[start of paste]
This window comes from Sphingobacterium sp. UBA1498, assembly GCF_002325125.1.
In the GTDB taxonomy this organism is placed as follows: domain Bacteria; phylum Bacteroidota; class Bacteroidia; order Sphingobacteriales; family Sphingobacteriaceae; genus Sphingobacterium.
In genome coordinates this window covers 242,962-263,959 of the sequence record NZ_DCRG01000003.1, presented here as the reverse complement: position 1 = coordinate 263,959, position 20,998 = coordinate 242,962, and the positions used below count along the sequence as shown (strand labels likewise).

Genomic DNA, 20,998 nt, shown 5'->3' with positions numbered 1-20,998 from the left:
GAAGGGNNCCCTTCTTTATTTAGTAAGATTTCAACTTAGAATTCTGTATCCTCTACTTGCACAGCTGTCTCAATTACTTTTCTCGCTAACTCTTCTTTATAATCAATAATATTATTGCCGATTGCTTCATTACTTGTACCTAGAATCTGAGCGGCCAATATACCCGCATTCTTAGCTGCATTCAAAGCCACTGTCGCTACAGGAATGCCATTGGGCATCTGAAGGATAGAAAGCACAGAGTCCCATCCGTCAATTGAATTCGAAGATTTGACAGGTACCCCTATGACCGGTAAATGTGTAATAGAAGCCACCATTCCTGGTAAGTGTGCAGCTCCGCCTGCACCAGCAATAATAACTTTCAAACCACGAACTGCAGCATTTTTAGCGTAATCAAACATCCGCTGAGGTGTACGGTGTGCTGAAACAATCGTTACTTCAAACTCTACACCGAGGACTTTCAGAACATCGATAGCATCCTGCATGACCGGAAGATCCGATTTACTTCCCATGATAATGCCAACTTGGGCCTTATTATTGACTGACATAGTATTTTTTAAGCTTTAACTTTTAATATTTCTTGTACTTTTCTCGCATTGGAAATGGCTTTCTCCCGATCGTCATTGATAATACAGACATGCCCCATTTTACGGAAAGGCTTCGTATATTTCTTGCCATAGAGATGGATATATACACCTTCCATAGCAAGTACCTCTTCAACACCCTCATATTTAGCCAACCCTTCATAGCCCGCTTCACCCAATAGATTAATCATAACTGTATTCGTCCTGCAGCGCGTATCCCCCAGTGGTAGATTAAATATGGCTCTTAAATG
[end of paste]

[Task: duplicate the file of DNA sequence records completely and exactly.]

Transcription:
This window comes from Sphingobacterium sp. UBA1498, assembly GCF_002325125.1.
In the GTDB taxonomy this organism is placed as follows: domain Bacteria; phylum Bacteroidota; class Bacteroidia; order Sphingobacteriales; family Sphingobacteriaceae; genus Sphingobacterium.
In genome coordinates this window covers 242,962-263,959 of the sequence record NZ_DCRG01000003.1, presented here as the reverse complement: position 1 = coordinate 263,959, position 20,998 = coordinate 242,962, and the positions used below count along the sequence as shown (strand labels likewise).

Genomic DNA, 20,998 nt, shown 5'->3' with positions numbered 1-20,998 from the left:
GAAGGGNNCCCTTCTTTATTTAGTAAGATTTCAACTTAGAATTCTGTATCCTCTACTTGCACAGCTGTCTCAATTACTTTTCTCGCTAACTCTTCTTTATAATCAATAATATTATTGCCGATTGCTTCATTACTTGTACCTAGAATCTGAGCGGCCAATATACCCGCATTCTTAGCTGCATTCAAAGCCACTGTCGCTACAGGAATGCCATTGGGCATCTGAAGGATAGAAAGCACAGAGTCCCATCCGTCAATTGAATTCGAAGATTTGACAGGTACCCCTATGACCGGTAAATGTGTAATAGAAGCCACCATTCCTGGTAAGTGTGCAGCTCCGCCTGCACCAGCAATAATAACTTTCAAACCACGAACTGCAGCATTTTTAGCGTAATCAAACATCCGCTGAGGTGTACGGTGTGCTGAAACAATCGTTACTTCAAACTCTACACCGAGGACTTTCAGAACATCGATAGCATCCTGCATGACCGGAAGATCCGATTTACTTCCCATGATAATGCCAACTTGGGCCTTATTATTGACTGACATAGTATTTTTTAAGCTTTAACTTTTAATATTTCTTGTACTTTTCTCGCATTGGAAATGGCTTTCTCCCGATCGTCATTGATAATACAGACATGCCCCATTTTACGGAAAGGCTTCGTATATTTCTTGCCATAGAGATGGATATATACACCTTCCATAGCAAGTACCTCTTCAACACCCTCATATTTAGCCAACCCTTCATAGCCCGCTTCACCCAATAGATTAATCATAACTGTATTCGTCCTGCAGCGCGTATCCCCCAGTGGTAGATTAAATATGGCTCTTAAATG